Daphne Dunne Steals The Limelight At Sydney Harbour Bridge Lifts Opening
NSW Government officials had no idea they were dealing with a superstar.
When local Kirribilli resident Michelle wrote to the transport minister’s office earlier this year and mentioned her mother had walked across the Sydney Harbour Bridge on the day it opened in 1932, officials decided to invite them both to the unveiling of new accessibility lifts.
While the opening of the first lifts to the popular pedestrian walkway was a big story on its own, who that ‘mother’ turned out to be became an unlikely talking point.
Enter Australia’s favourite 98-year-old -- Daphne Dunne.
The same Daphne Dunne whose embrace of Prince Harry at the Sydney Opera House on Tuesday has become a moment beamed around the world.
Yes, she’s that Daphne Dunne who considers the Duke a ‘friend’ and stole a kiss in 2015.
“She’s the star of the moment. Lovely to meet you,” said NSW transport minister Melinda Pavey as she helped Daphne from her car.
It turns out ‘the star’ is also fairly handy with the weather.
Just as blue sky appeared for her reunion with Prince Harry, the rain stopped and clouds cleared as she arrived for her big moment on Wednesday. It dared not rain on her parade.
“I’ve never cut a ribbon before,” she told the throng of waiting cameras.
Despite doing countless media interviews yesterday and being up early for more live TV, this morning, Daphne wasn’t sick of journalists yet.
She was happy to answer questions about what she remembered from her first walk across the bridge in 1932. Her school group had been invited to take part in the opening day celebrations.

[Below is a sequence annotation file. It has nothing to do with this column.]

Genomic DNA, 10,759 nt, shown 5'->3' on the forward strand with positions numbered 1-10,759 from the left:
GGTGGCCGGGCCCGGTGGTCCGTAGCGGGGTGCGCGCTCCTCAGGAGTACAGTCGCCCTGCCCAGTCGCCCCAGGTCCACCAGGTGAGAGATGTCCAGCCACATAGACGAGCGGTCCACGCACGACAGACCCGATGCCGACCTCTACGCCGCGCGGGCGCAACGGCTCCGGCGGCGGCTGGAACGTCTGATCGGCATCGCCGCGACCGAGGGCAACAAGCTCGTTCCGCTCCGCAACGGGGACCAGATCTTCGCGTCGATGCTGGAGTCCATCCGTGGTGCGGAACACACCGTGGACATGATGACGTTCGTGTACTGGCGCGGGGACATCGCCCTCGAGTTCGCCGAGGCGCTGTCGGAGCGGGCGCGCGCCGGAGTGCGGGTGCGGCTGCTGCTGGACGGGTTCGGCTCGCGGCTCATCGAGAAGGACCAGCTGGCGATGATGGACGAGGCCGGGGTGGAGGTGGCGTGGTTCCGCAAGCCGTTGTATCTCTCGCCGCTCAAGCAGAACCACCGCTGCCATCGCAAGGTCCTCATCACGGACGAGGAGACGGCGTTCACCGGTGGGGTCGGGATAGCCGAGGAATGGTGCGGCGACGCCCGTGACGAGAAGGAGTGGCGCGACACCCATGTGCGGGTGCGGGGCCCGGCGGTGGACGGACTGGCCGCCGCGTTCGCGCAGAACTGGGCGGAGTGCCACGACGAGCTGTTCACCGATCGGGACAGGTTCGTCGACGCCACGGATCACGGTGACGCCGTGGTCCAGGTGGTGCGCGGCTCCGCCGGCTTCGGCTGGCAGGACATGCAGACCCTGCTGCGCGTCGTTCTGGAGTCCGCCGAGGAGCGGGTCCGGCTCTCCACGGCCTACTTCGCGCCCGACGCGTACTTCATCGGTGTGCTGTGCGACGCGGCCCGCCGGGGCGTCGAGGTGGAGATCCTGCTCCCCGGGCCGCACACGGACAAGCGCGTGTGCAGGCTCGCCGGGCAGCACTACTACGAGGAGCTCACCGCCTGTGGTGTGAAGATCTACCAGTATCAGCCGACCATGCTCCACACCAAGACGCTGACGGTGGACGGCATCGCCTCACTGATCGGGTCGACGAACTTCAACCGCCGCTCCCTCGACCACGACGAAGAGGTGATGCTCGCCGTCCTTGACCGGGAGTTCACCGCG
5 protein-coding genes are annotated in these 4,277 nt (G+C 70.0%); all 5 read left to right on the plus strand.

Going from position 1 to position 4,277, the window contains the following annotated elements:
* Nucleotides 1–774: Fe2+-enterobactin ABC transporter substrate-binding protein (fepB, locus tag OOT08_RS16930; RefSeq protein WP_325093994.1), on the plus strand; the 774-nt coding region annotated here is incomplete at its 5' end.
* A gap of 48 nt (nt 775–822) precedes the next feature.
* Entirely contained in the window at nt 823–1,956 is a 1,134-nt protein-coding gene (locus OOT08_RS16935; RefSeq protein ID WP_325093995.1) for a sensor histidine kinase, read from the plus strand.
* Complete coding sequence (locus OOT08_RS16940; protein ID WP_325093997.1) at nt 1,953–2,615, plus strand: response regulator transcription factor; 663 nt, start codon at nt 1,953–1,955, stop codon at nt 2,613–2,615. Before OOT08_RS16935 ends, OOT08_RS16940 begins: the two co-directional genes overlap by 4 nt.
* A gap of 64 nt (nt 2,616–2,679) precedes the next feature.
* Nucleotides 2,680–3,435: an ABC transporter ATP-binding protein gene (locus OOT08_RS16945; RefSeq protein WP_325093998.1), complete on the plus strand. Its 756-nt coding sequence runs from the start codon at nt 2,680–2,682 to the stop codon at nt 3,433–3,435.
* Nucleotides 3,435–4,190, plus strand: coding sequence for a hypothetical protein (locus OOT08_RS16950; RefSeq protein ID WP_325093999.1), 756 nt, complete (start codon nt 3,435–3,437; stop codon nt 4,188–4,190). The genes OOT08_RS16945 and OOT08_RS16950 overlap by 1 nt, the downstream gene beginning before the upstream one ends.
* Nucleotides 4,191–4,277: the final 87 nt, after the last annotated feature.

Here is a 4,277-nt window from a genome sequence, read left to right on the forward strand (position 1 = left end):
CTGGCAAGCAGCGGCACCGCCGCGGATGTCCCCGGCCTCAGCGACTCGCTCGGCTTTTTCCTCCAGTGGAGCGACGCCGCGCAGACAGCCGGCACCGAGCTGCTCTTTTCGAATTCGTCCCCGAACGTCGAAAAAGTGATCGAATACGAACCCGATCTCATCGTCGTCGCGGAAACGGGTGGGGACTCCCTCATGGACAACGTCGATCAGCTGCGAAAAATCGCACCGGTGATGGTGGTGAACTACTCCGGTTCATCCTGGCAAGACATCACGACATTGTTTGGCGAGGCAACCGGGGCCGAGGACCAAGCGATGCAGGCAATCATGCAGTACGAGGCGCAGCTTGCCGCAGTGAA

“I remember it was very exciting," Daphne recalled.
"And then a man rode up on his horse and he opened it."
That horseman was Francis De Groot. In a scandal for the ages, he slashed the ceremonial ribbon with a sword, stealing the thunder of NSW Premier Jack Lang.
“You remember Mr De Groot?” I asked.
“You couldn’t forget him, could you?” Daphne laughed.
“They didn’t know what to say. He managed to have the whole of the place, all eyes on him.”
Thankfully there was no such fiasco on Wednesday. Daphne and the minister cut the ribbon -- with scissors, not a sword -- and then rode the lift up to the walkway.
It was a beautiful moment as Daphne was wheeled to a spot where she could enjoy a view she hadn’t seen for decades.
“It’s so different when you look out and see the Opera House and all the other little places, it’s really lovely,” she said looking out across the harbour.
The lifts have been a long time coming and the subject of years of campaigning from disability groups. It then begged two obvious questions; how hard could it be to build two lifts? And why have wheelchair users been waiting for decades?
“I think the cost had a lot to do with it,” explained Pavey.
The lifts cost a combined $15 million. Heritage and visual considerations placed extra constraints on the project.
The minister described the glass design work as ‘sympathetic’ to the iconic structure.
The NSW government was desperate to have them finished before the Invictus Games -- hoping to avoid the embarrassment of hosting an event about ‘accessibility’ in a city where the most famous icon wasn’t accessible.
The hard work has paid off already. The tick of approval from the famous Daphne Dunne is something to cherish.